A single standing stone can’t help but bring out the pagan hippy in me - the desire to reach out and touch it, lean against it, or even clamber on top of it if possible, is irresistible. Stone circles even more so – partially it’s the circular nature of them and partly it’s the fact that there are more stones involved. So once we knew we were going to Brittany, it was inevitable at some point we would have to make the trek to Carnac where there are literally thousands of standing stones, many of them in rows several kilometres long.
It was a drive of well over 100 miles to get there from where we were staying, much of it along back roads and not a dual carriageway in sight. With stops for coffee it took the best part of 3 hours. Anticipation was high, meaning that the disappointment at finding the whole thing fenced off, with a sign saying that in order to help preserve the site against the hoards of tourists you were only allowed to wander among the stones during the winter months, was huge.
Fenced off - tourists not allowed, but you can buy souvenirs at the shop
Peering through the wire fence, along with hundreds of disappointed German, Dutch and British tourists, the whole experience was pretty soulless and reminded me of a trip to Stonehenge nearly 20 years ago. After staying up all night, then watching an incredible sunrise, Dan, Shirley and I had decided to drive up to the most famous of all Stone Circles, 150 miles away. The journey up had been one of excitement and energy, which turned rapidly to disgust and despair as we found that not only did they want to charge us what we considered an excessive entrance fee, but that once inside the stones were roped off so that you couldn’t actually get within 30 feet of them. The very purpose of the journey was denied.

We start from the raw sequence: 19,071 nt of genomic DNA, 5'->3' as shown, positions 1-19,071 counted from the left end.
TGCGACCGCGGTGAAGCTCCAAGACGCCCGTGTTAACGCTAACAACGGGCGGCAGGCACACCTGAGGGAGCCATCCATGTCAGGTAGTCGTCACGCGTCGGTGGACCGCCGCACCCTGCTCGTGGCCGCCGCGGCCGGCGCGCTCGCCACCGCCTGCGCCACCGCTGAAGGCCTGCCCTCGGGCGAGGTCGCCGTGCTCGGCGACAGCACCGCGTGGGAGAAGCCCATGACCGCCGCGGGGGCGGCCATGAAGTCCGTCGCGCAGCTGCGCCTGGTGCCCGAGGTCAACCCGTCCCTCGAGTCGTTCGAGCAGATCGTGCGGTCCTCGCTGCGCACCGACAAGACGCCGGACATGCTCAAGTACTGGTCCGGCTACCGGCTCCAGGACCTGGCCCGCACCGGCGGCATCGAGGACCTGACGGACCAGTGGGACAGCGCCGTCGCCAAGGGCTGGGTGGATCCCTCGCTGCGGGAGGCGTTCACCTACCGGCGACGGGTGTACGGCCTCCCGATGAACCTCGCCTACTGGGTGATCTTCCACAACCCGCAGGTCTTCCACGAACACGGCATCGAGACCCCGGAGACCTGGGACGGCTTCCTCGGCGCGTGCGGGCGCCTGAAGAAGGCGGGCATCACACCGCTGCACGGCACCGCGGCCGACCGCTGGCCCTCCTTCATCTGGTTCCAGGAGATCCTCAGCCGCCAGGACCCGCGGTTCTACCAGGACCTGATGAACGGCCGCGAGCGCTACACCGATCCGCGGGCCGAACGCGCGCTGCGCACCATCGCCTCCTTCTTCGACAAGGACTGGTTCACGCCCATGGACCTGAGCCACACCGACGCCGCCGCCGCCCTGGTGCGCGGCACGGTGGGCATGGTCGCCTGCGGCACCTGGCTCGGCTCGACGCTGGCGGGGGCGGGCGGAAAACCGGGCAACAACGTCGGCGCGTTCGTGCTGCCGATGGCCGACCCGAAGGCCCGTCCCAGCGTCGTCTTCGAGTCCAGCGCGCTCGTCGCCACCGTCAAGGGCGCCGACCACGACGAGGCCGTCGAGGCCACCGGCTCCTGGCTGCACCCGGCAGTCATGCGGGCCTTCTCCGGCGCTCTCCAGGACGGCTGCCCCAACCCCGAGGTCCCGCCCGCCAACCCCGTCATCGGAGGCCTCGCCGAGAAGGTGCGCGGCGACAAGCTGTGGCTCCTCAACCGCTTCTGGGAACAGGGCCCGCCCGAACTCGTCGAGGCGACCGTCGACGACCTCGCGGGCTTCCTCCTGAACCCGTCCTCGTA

I remember once hearing that an idea had been mooted to help preserve Stonehenge from the vast numbers of tourists that involved restricting access completely and building a replica site made of polystyrene several miles away for the visitors instead. Considering the whole point of Stonehenge was real stones placed at, some believe, powerful ley-line junctions, this seemed nothing less than total sacrilege, but after that complete non-event I began to think it wouldn’t make any difference. People would still come from all around the world to be subjected to a sense of disappointment for an excessive entrance fee.
And Carnac was a similar frustration. Even from the viewpoint on top of the visitor centre that sold atmospheric postcards and mini-menhirs-on-a-keyring there was no possibility of worthwhile experience. Further down the road at Locmariaquer, home of the world’s largest menhir – or at least it would be if it wasn’t broken into 5 pieces – our disillusionment was reinforced when they wanted to charge us 5 Euros a head to look at the pieces of rock. Instead we glanced through the fence at the sour faced German, Dutch and British tourists, who had coughed up and were clearly of the opinion that their cash would have been better spent on coffee, beer or prostitutes, climbed back into the car and endured the 3-hour return journey to the cottage.